Tuesday, March 4, 2014

Beefing up the baseboards

I’m kind of infamous around here for starting one project and then snowballing it into a massive project that will take me weeks to finish. Yeah. So when we had the new floors installed in the master a couple weeks ago I started another snowball.

I wanted to install new baseboards in there but didn’t have enough time to take out the old ones before they started. So after the floors were laid it was going to be impossible to get the old out. (The floors are higher than the carpet so the bottom of the base was way down under the flooring.) Hope that makes sense – basically I couldn’t have done it without damaging the floors.

SO I started thinking about how I could beef up the baseboards another way. Eventually I’d love to change out all of our wimpy base with thicker stuff. I just love the look. I realized I had two options – either extend them somehow with additional trim (you add a line of a thin molding above and then paint between them to give the illusion of thicker base) or put something over it.

Because I’m doing a wall treatment on one wall and I want the wood on that wall to be flush with the baseboards, I decided to go with the latter. I’ve been using this mdf stuff as the base in all the rooms I’ve redone lately: mdf baseboards

It comes primed and it’s got a slight curved edge that I love.

You can see it here the powder room:

white planked walls

Since it’s mdf you have to decide if you want to use it in a space that could get water since it can swell if it gets wet. But once it’s painted it holds up well. The toilet in that bathroom overflowed the other day and the base is fine. :)

I also used it in the mud room:

beadboard walls

I used to always use quarter round with my base but I’m finding I like the simpler look without it.

I came up with a plan to redo the base in the bedroom without tearing it all out, but first I had to deal with the door trim. That’s another thing I’m slowly changing out in our house – I love the thicker craftsman trim and just do it as I work on a space.

So far I’ve decided to redo the base and now the door trim. Are you keeping up? And it started with new flooring. :)

Because I was keeping the old base and working around it I had to cut it down to make room for the new thicker door trim:

removing door trim

The only way I know how to do this is with a cutting tool and thankfully I have a Dremel Multi Max made just for this kind of job:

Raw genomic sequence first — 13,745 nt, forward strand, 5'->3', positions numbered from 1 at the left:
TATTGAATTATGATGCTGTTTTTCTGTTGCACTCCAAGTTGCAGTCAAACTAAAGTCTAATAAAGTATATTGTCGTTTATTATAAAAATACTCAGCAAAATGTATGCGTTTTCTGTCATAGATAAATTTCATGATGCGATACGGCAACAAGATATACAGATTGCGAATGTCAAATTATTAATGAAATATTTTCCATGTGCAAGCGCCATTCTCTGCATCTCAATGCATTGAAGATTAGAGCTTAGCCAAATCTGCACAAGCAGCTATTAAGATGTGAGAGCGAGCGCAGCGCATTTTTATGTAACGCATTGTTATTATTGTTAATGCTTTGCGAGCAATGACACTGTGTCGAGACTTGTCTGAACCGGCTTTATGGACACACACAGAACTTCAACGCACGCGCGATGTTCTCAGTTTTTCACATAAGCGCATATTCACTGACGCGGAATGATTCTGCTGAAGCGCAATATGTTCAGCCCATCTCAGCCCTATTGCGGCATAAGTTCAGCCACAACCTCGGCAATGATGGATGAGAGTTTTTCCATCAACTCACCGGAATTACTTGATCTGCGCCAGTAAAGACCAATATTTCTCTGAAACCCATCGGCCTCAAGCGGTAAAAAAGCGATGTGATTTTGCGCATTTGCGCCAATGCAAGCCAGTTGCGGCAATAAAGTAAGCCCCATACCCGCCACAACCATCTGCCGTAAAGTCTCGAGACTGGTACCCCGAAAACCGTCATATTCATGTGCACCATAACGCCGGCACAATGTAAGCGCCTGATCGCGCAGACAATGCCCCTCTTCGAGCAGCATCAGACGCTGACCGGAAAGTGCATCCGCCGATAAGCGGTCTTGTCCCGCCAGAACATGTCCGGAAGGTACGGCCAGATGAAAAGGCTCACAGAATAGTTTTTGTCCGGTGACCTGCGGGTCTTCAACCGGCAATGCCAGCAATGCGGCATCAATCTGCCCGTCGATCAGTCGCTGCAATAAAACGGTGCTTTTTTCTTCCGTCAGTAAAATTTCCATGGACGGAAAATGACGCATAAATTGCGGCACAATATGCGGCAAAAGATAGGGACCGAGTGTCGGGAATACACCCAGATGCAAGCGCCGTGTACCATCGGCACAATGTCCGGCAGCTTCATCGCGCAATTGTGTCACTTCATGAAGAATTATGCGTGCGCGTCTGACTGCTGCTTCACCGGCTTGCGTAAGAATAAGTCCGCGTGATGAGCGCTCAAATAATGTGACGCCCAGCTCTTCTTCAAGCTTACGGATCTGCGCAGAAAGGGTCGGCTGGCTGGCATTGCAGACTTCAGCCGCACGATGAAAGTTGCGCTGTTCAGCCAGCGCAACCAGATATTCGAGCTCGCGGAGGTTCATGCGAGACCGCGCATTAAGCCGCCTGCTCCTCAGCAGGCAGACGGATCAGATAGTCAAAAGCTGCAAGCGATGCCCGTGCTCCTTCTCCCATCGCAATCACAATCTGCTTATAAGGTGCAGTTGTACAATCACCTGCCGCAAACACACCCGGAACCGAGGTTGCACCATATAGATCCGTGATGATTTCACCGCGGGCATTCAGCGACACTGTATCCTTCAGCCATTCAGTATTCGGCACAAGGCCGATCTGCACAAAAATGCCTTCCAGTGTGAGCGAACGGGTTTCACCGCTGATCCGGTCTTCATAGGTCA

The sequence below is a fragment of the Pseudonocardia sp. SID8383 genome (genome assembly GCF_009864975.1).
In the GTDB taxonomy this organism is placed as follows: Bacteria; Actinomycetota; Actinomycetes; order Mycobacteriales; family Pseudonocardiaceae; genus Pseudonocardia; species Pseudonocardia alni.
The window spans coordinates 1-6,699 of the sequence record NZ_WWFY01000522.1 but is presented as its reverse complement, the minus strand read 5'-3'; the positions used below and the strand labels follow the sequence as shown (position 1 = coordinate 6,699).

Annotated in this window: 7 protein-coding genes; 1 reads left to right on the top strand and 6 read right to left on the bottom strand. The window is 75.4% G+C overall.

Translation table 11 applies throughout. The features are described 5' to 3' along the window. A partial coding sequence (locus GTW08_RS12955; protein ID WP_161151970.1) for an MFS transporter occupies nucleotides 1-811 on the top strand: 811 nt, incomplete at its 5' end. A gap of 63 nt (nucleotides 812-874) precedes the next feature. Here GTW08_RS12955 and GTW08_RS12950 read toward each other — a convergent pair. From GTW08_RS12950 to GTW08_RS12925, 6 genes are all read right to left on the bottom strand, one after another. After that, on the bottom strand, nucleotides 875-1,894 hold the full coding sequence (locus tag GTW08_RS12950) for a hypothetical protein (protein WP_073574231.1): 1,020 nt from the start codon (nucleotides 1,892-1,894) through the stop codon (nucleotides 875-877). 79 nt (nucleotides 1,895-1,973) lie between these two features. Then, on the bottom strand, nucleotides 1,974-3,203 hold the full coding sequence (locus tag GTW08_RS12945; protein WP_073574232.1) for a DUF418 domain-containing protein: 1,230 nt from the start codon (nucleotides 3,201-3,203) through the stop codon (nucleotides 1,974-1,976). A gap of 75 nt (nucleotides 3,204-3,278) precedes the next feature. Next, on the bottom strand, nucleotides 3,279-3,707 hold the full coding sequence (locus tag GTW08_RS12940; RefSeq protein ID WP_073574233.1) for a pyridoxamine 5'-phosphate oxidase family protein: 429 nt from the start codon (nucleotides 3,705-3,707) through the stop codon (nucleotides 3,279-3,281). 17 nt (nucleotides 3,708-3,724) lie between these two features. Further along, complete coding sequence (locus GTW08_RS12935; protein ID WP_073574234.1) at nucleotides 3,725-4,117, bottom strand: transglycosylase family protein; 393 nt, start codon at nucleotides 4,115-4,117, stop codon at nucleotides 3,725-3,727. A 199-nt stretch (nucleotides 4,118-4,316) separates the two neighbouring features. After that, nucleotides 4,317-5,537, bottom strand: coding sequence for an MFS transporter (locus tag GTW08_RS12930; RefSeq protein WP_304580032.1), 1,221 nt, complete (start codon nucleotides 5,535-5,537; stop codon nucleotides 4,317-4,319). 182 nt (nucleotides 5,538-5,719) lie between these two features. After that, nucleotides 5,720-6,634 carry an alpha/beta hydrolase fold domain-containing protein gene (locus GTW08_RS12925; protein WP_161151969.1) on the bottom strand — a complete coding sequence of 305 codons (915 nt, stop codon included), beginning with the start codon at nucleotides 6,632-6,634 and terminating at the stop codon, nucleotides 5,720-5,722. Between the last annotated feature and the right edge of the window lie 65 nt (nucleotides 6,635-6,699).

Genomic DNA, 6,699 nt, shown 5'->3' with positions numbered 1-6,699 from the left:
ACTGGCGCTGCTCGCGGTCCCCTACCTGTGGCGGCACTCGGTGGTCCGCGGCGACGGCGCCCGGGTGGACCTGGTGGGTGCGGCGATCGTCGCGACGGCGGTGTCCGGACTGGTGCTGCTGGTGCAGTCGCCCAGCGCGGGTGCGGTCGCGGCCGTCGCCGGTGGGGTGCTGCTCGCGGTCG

Cuttting down baseboards

It took FOREVER to do each one though. I had to be super careful with the floors so I’d cut horizontally then vertically, over and over again. I used my crow bar to pry it off, but it always came off in pieces:

cutting baseboards around door

This was mostly due to the fact that the Dremel kept dying when I would turn up the power. The battery was fully charged but the thing kept pooping out. Anyone else deal with this? Maybe it’s because the batteries are a few years old? It made for a long process, but eventually between that and a hammer and the crow bar I finally got them off.

After those were cut down I was able to address the base. This was my dilemma – if I placed the new stuff over the old there was a big gap at the top:

making baseboards taller

Obviously because the original base was about half an inch thick – so I needed to find something thin that was only half an inch thick to fit behind it.

I walked the trim aisle looking for anything that was skinny and that size and finally realized the cheapest stuff they had was going to work perfectly – quarter round! It’s the small stuff that’s usually installed at the base of baseboards.

I got some and brought it home to try it and it worked perfectly. I just would hold it up behind the new stuff, then make sure they were flush and then used long nails in my nail gun to install it (securing each one into a stud):

 making baseboards taller making baseboards taller

You see what I did there? The quarter round was just the same thickness as the original base that’s still installed behind the taller stuff. So it made up the difference and made the new baseboards flush. Oh, and I turned the quarter round upside down so the flat side is on the top.

Here’s the difference in the heights of the old and the new:

short and tall baseboards

See why I wanted to beef them up?

Ignore the two different paint colors. I swear I’m dealing with that soon. :)

There is a line along the top where the two meet but you really don’t notice it. After they get paint you’ll notice it even less. Here’s a finished wall from the side: